Coleridge's "Kubla Khan" can be taken at face value as a simple
string of imagery from a vivid dream however it is
also deceptively complex and meaningful. The themes, structure, contrasts,
rhythm and sound devices all fuse to suggest a deeper, subconscious
understanding. The five opening lines sound like a chant or
incantation and set a mysterious and supernatural tone from the
outset. It is also here that the reader is being made aware of a
hidden 'measureless' depth below the surface that is beyond man's
control or even understanding. Another important
theme throughout the poem is that of good versus evil.
Coleridge uses intense dream-like imagery to suggest a crucial
relationship between the two.
In the first two
lines, Coleridge describes the pleasure dome: 'In Xanadu did Kubla
Khan a stately pleasure dome decree.' Kubla Khan did not merely
order, but decrees that a 'stately pleasure dome' be built.
This implies how unnatural the place of Xanadu is. It is
ruled by a person choosing to ignore the unpleasantness found
in normal life. As an opium addict, Coleridge can identify because in a sense he is also
retreating into his own world.
The first stanza
exotic beauty, sacredness and perfection of the man-made dome but
with a subtle hint of interference by the river Alph running through it
and sinking to a dark depth. And there are images of a
paradise, bright blossoming gardens, followed by references to darker,
more evil places. For instance the wailing woman bewitched by her
'demon lover.' Ideally that should probably not be happening. We
see Xanadu is not just paradise but also a savage and ancient
where pure good and pure evil are brought to the fore-front.
Through Coleridge's images we see that the ideal paradise
is threatened by the darkness and disorder to which the river Alph
stanza goes further to depict the savage and untamed violence of life
outside of the pleasure dome; the river Alph leads to mighty bursting fountains and huge
dancing rocks. The chaos is personified by the lovers over-come by
uncontrollable urges. The disorder and primitive, tumultuous
cycles of nature are mixed with
implications of evil. For instance, although Kubla Khan is
striving for a peaceful perfection, he hears his ancestor's voices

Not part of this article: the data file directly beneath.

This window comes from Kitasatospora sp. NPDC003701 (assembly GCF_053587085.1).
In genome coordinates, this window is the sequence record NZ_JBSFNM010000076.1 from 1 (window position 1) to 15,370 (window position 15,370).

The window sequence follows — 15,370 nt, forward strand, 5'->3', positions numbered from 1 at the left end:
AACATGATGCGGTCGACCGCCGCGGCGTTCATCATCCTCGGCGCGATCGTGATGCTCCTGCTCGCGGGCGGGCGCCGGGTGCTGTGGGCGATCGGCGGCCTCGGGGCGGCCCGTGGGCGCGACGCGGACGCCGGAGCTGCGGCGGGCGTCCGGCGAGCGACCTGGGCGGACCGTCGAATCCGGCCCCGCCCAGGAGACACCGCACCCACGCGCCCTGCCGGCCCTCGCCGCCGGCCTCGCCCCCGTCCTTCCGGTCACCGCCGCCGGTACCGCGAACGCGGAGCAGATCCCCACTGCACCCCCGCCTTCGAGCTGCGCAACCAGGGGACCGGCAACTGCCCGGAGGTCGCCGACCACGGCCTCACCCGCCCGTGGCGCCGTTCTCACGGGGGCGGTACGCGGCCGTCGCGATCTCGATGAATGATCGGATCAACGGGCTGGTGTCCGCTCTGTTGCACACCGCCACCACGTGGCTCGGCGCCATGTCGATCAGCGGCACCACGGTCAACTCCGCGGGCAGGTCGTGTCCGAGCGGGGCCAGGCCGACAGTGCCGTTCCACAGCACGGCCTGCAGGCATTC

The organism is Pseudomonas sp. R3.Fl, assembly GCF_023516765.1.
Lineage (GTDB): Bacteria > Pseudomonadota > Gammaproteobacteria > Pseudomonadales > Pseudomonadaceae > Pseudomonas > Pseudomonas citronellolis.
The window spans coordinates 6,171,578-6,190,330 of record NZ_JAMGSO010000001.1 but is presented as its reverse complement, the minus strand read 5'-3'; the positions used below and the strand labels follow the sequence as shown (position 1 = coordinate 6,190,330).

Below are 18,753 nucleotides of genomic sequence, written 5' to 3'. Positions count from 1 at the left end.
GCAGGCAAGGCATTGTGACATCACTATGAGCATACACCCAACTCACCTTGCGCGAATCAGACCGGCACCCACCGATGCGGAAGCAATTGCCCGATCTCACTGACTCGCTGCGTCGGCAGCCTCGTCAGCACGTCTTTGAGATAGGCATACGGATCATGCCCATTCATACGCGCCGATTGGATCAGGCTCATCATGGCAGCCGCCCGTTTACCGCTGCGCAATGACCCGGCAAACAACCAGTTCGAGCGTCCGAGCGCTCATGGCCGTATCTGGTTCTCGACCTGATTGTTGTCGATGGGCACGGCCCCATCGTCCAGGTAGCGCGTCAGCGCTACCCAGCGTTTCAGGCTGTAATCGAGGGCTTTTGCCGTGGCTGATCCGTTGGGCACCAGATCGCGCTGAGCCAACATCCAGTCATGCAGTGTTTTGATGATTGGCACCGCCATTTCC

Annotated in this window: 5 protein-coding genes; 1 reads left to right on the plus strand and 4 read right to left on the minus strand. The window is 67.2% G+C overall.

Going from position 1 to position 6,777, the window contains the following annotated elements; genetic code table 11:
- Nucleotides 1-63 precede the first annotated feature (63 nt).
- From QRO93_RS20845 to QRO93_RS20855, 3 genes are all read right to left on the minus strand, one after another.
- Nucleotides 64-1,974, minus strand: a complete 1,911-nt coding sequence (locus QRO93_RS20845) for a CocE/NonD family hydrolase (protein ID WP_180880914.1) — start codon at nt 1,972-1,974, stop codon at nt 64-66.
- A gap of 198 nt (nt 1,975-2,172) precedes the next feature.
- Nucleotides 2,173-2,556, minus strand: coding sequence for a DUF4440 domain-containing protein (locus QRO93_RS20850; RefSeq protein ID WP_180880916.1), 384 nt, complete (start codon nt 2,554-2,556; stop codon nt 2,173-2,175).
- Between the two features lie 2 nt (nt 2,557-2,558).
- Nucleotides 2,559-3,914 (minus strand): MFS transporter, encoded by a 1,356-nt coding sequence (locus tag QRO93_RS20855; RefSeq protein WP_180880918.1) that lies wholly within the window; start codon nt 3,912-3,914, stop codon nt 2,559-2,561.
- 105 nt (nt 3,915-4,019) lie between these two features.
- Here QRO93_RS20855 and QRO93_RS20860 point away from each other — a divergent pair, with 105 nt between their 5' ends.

calling for war. Xanadu is not ruled by what Kubla Khan or Coleridge
want, but rather by the raw, struggling corners of Coleridge's mind.
In the third
stanza, the 'pleasure dome' is shown to be a mystical,
'miracle of rare
divice' contradicting the
restrictions of realism. It is described as being made of sun and
ice. Here conflicting sources of heat and
cold are fused in perfect harmony. And either one can symbolize
good (miraculous icey pleasure dome, warmth and life giving sun) or death and
destroying the dome made of freezing, lethal ice). Here we
see that the opposing life forces are entwined together to prove
that beauty and danger cannot be separated from eachother despite what
Kubla Khan wants.
fusing opposites together through out his poem. Xanadu is
idyllic, but also 'savage.'
A peacful sacred river quickly turns
tumultous into violent disorder and the threat of war.
'Sunny spots of greenery' in a garden are juxtaposed with a
the bleak image of a haunted, waning moon. The two women in the poem are also a
direct contrast to each other. First the disturbing image
the woman wailing and bound to evil bringing the dark
side of the supposed paradise clearly to light. Then the
beautiful Abyssinian maid singing a delightful song.
Are they the same person at different times or from different
perspectives? The poem is a good example of appearances being
deceptive. The pleasure dome may be beautiful with its
bright sunny gardens and 'blossoming incense trees,' but it is
also the enchanted eye of a violent storm. The garden is
surrounded by savage destruction caused by 'ceaseless turmoil
the closing, the line 'Weave a circle round him thrice,' describes a pagan ritual for protection. Here
Coleridge attempts to warn and protect not only the reader,
but also himself from the forces of evil and the extent of his
imagination: 'Beware!...And close your eyes with holy dread...'
And in the final
stanza we see that Kubla Khan is a self-portrayal of Coleridge himself. After all, it is
he who is struggling to control Xanadu, his own
runaway imagination and subconsious mind. Having 'drunk the milk of paradise' Coleridge conveys how
much he longs to return to that dangerous, beautiful eden.
Basically Xanadu, to me, is that place within from where you can make your
dreams come true. We are the creators of our own reality, our own destiny, in
large part by the choices we make, and if we are in touch with our inner selves
enough, we can find that power to create what we want and make our dreams come
true. Beyond even our wildest imagination.
We each have the ability to achieve this, I believe. It comes from
knowing ourselves and finding our power in the world, honing our inner skills
and being aware of our choices, following our intuition, and it is born of the
Oneness of everything. That is my belief.
I am wishing you to find your own "Xanadu," and may all your wishes and
dreams come true.
"As the World Falls Down"